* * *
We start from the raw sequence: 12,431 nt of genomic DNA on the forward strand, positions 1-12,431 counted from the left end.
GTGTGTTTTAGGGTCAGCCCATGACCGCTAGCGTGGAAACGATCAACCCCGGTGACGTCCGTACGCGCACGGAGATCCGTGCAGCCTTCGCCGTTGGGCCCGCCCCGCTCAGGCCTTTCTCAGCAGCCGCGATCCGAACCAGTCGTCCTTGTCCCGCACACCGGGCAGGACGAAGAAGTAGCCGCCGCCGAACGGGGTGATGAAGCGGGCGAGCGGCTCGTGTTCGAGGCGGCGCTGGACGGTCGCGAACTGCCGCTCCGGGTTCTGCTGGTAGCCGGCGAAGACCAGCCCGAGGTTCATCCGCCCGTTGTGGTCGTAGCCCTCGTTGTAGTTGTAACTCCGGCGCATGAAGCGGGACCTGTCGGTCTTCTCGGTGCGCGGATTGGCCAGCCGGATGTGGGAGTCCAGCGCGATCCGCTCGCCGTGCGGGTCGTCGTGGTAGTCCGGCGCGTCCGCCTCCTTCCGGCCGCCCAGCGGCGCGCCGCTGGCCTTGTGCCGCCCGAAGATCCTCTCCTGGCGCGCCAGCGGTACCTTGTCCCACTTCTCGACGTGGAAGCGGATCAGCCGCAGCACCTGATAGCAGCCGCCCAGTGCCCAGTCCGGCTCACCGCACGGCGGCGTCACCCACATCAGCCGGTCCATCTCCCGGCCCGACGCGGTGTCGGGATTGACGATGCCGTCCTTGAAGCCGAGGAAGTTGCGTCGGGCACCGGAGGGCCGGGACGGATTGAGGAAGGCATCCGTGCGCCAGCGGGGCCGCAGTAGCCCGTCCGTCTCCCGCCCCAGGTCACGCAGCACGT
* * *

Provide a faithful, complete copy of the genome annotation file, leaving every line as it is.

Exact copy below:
We start from the raw sequence: 12,431 nt of genomic DNA on the forward strand, positions 1-12,431 counted from the left end.
GTGTGTTTTAGGGTCAGCCCATGACCGCTAGCGTGGAAACGATCAACCCCGGTGACGTCCGTACGCGCACGGAGATCCGTGCAGCCTTCGCCGTTGGGCCCGCCCCGCTCAGGCCTTTCTCAGCAGCCGCGATCCGAACCAGTCGTCCTTGTCCCGCACACCGGGCAGGACGAAGAAGTAGCCGCCGCCGAACGGGGTGATGAAGCGGGCGAGCGGCTCGTGTTCGAGGCGGCGCTGGACGGTCGCGAACTGCCGCTCCGGGTTCTGCTGGTAGCCGGCGAAGACCAGCCCGAGGTTCATCCGCCCGTTGTGGTCGTAGCCCTCGTTGTAGTTGTAACTCCGGCGCATGAAGCGGGACCTGTCGGTCTTCTCGGTGCGCGGATTGGCCAGCCGGATGTGGGAGTCCAGCGCGATCCGCTCGCCGTGCGGGTCGTCGTGGTAGTCCGGCGCGTCCGCCTCCTTCCGGCCGCCCAGCGGCGCGCCGCTGGCCTTGTGCCGCCCGAAGATCCTCTCCTGGCGCGCCAGCGGTACCTTGTCCCACTTCTCGACGTGGAAGCGGATCAGCCGCAGCACCTGATAGCAGCCGCCCAGTGCCCAGTCCGGCTCACCGCACGGCGGCGTCACCCACATCAGCCGGTCCATCTCCCGGCCCGACGCGGTGTCGGGATTGACGATGCCGTCCTTGAAGCCGAGGAAGTTGCGTCGGGCACCGGAGGGCCGGGACGGATTGAGGAAGGCATCCGTGCGCCAGCGGGGCCGCAGTAGCCCGTCCGTCTCCCGCCCCAGGTCACGCAGCACGT